by Mitch Kokai
Senior Political Analyst, John Locke Foundation
Michael Tanner of the Cato Institute focuses his latest National Review Online column on presidential candidates’ decision to ignore the pressing need for Social Security and entitlement reform.
Social Security’s unfunded liabilities approach $26 trillion. That’s not because of waste or administrative glitches; it’s because of shifting demographics. We are living longer and having fewer babies. In 1950 there were 16.5 workers paying into the system for every retiree taking benefits out. Today there are just under three. By the time our children retire, there will barely be two.
The idea that we can save Social Security without making any changes to the system — without anyone getting less or paying more — is part and parcel of the budget fantasies that Republicans have been indulging this campaign season. (Democrats indulge such fantasies regardless of the season.)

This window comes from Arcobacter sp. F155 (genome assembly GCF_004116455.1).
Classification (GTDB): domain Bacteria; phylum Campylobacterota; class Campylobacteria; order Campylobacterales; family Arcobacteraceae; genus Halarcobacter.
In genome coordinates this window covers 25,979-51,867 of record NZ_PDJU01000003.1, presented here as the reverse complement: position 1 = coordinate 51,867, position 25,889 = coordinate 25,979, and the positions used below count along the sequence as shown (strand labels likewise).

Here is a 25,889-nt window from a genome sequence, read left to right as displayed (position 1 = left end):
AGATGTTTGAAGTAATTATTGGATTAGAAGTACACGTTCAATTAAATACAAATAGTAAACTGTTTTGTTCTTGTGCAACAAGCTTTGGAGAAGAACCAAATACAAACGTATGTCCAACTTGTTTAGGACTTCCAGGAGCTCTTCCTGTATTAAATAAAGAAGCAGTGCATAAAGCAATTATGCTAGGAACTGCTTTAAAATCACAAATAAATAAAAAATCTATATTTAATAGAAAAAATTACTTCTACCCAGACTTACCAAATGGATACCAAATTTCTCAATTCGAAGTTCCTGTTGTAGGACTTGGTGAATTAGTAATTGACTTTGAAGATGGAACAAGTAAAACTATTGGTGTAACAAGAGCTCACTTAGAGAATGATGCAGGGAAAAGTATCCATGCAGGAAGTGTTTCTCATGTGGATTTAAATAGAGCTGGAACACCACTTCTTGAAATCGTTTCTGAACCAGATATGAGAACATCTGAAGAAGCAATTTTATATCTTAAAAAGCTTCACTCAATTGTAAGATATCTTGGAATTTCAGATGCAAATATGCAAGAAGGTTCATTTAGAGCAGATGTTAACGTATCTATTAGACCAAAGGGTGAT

The national debt is on a trajectory to increase from $19 trillion today to $29.3 trillion by 2026. According to the Government Accountability Office, improper payments — the government’s catch-all term for “waste, fraud, and abuse” — amounted to roughly $125 billion in 2014. That’s real money. And it almost certainly understates the real amount of waste. But, still, it is nowhere near enough for its elimination to balance the budget on its own.
If we are serious about cutting federal spending, we need to look at where the money really goes. …
… Just three programs, Social Security, Medicare, and Medicaid, currently absorb more than half of all federal spending. And, unlike defense or discretionary domestic spending, they are growing. Medicaid spending will rise by 21 percent over the next ten years, even after inflation and population growth are taken into account. Social Security will be up 30 percent. And Medicare is expected to increase by a stunning 40 percent. How can one possibly expect to reduce the debt without making some sort of reforms to these programs?